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COVER STORY : Never a Liberal, Mathews Says, but an 'Anti-Politician'

October 20, 1994|EDMUND NEWTON

Political science professor Peter Mathews, 42, is considered a charismatic figure around the Cypress College campus, where he has taught since 1986. The Indian-born Democratic candidate has always talked in sweeping terms about the big issues and how he would address them if he were elected to office, former students say.

"There was never any doubt what his views were," says Steve Katz, a former student who now teaches seventh-graders in La Mirada. "He was very liberal. I felt he was very focused on his political career."

As a candidate for Congress in the 38th District, Mathews has sought to hone a more moderate image. He now supports, among other conservative positions, a national balanced budget amendment and the "three strikes" provision of federal and state crime bills.

He has also changed his mind on the death penalty, which he used to oppose.

"I did some soul-searching and looked at the evidence," he says of his support for capital punishment in some cases. "There were these violent crimes, random violence, and I felt we had to send a message."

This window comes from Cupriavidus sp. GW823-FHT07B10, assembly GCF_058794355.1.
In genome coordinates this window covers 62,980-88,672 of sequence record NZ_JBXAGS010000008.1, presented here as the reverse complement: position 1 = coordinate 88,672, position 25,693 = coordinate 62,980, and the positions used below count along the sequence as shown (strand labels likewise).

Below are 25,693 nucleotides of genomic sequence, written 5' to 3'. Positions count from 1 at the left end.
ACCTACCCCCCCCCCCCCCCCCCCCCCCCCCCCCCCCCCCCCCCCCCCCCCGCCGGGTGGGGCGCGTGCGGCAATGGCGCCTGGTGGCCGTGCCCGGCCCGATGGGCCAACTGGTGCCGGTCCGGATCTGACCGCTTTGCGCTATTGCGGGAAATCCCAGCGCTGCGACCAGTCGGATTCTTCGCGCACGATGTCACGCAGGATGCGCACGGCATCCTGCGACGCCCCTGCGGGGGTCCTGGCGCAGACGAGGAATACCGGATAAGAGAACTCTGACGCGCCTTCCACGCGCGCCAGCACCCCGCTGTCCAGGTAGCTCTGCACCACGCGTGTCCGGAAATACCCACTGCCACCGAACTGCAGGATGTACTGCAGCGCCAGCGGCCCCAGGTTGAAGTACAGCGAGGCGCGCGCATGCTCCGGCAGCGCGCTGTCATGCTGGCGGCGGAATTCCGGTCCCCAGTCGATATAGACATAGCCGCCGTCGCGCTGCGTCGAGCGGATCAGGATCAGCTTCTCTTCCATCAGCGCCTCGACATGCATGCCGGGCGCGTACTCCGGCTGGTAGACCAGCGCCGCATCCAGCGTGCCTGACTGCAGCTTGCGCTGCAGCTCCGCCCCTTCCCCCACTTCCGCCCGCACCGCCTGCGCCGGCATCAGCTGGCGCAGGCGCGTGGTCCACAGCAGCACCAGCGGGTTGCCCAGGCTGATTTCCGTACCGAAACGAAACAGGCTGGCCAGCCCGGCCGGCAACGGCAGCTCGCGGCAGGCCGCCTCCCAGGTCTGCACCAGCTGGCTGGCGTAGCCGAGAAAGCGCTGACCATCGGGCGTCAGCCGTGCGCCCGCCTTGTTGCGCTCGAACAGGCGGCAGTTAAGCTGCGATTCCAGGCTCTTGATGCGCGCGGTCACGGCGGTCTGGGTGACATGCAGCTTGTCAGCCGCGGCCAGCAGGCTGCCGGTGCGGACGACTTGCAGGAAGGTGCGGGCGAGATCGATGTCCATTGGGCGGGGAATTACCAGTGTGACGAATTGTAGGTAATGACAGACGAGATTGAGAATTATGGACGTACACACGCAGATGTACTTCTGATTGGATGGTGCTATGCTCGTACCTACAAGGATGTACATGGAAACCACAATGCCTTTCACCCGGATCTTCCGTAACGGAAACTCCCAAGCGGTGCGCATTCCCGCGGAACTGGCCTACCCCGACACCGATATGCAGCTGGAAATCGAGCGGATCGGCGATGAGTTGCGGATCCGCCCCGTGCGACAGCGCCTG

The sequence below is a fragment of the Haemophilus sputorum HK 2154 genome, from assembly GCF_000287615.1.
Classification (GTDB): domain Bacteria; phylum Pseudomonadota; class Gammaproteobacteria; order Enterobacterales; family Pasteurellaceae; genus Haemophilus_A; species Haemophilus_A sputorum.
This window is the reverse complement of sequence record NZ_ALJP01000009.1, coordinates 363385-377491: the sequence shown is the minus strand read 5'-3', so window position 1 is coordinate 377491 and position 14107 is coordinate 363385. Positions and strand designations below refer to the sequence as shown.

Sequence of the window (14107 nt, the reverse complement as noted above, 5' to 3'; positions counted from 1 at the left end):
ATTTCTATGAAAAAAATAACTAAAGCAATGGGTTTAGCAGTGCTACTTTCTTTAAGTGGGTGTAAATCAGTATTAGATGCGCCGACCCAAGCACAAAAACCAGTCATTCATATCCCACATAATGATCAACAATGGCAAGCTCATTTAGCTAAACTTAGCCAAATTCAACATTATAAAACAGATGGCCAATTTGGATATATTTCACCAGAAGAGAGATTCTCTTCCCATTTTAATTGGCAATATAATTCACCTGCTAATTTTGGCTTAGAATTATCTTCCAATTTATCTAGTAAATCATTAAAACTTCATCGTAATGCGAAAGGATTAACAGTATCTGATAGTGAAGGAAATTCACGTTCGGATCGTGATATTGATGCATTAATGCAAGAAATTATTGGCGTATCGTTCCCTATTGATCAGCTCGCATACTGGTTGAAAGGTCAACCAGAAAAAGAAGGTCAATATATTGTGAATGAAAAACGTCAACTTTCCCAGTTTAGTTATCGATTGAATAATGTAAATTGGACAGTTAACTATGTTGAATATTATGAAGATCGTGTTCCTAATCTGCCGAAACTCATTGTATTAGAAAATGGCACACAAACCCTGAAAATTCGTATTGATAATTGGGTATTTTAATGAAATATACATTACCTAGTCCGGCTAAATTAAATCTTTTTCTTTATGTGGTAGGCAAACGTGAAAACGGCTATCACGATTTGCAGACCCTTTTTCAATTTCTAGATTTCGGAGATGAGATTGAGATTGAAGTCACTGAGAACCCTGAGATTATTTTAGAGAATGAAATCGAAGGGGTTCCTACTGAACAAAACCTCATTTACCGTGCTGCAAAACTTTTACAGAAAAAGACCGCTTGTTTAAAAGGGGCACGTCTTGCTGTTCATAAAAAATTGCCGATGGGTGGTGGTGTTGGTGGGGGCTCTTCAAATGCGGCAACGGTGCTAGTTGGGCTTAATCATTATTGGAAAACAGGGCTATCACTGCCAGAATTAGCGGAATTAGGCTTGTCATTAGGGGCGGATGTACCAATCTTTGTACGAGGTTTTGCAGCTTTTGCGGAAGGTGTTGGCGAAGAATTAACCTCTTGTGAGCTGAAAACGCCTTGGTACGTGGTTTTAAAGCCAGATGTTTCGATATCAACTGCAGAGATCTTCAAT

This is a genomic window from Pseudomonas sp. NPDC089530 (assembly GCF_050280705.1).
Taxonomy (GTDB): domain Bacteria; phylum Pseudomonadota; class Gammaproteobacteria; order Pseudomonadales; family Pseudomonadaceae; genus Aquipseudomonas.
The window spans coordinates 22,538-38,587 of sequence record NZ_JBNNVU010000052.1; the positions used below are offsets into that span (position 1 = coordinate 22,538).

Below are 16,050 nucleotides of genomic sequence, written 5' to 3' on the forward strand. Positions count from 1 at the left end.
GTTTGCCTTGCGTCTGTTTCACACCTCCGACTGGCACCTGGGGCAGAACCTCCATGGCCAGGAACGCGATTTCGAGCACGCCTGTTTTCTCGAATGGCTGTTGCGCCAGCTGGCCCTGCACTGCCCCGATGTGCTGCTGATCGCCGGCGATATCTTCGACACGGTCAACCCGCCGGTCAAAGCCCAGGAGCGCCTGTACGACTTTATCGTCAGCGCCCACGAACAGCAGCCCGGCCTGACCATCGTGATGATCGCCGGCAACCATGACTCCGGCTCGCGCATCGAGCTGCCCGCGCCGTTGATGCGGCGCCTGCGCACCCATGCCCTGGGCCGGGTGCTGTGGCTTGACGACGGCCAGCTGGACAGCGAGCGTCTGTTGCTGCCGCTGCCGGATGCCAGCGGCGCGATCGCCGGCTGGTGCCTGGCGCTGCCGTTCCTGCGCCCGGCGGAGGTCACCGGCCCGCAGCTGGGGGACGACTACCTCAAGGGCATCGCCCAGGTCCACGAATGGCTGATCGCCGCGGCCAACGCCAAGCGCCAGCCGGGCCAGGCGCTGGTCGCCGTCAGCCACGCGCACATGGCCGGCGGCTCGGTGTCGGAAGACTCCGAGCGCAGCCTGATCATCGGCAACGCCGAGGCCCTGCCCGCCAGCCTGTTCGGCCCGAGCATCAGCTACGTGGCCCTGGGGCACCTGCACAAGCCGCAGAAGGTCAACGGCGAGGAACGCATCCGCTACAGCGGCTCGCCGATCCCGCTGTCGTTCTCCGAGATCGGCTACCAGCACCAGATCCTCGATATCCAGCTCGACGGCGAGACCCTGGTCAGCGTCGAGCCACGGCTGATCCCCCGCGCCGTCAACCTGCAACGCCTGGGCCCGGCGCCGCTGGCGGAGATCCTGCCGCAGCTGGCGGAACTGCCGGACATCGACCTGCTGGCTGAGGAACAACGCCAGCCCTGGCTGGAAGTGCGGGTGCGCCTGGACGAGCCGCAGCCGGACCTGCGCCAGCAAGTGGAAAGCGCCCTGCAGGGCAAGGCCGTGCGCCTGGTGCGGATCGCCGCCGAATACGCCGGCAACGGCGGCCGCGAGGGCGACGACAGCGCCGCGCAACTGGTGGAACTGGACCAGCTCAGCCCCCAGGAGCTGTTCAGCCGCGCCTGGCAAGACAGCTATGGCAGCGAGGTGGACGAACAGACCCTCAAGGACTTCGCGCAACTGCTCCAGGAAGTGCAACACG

Such positions have raised eyebrows among local Democrats who viewed Mathews as a traditional liberal in his political philosophy. The problem, he says, is that he had been incorrectly pigeonholed.

He was never a liberal, Mathews says, but a "progressive Democrat" and an "anti-politician."

On the stump, Mathews has proved an affable hand-shaker. He passes out signed cards pledging that, if elected, he will work for welfare reform and middle-class tax cuts and support abortion rights and gun control.

Mathews, who has taken a leave of absence from Cypress to campaign, came to the United States as a 10-year-old. His father, clinical psychologist Paul Mathews, worked on rehabilitation programs in Wisconsin, Maryland and New York, before settling in Denton, Tex., near Dallas.

It was there, at the University of North Texas, that Mathews earned bachelor's degrees in psychology and political science and a master's degree in political science. He moved to Northern California in 1976 to teach political science at City College of San Francisco and Foothill College.

He got his first taste of electoral politics in the Bay Area, winning a seat on the North Fair Oaks Advisory Council, which advised the San Mateo Board of Supervisors on zoning and planning issues.

Mathews, who is single, has since tried unsuccessfully for a City Council seat in the Northern California community of Mountain View, for an Assembly seat in Orange County and, in the last congressional primary, for the Democratic nomination in the 38th District. He ran second in that race to then-Long Beach City Councilman Evan Anderson Braude, who in turn was defeated in the general election by Republican Steve Horn.

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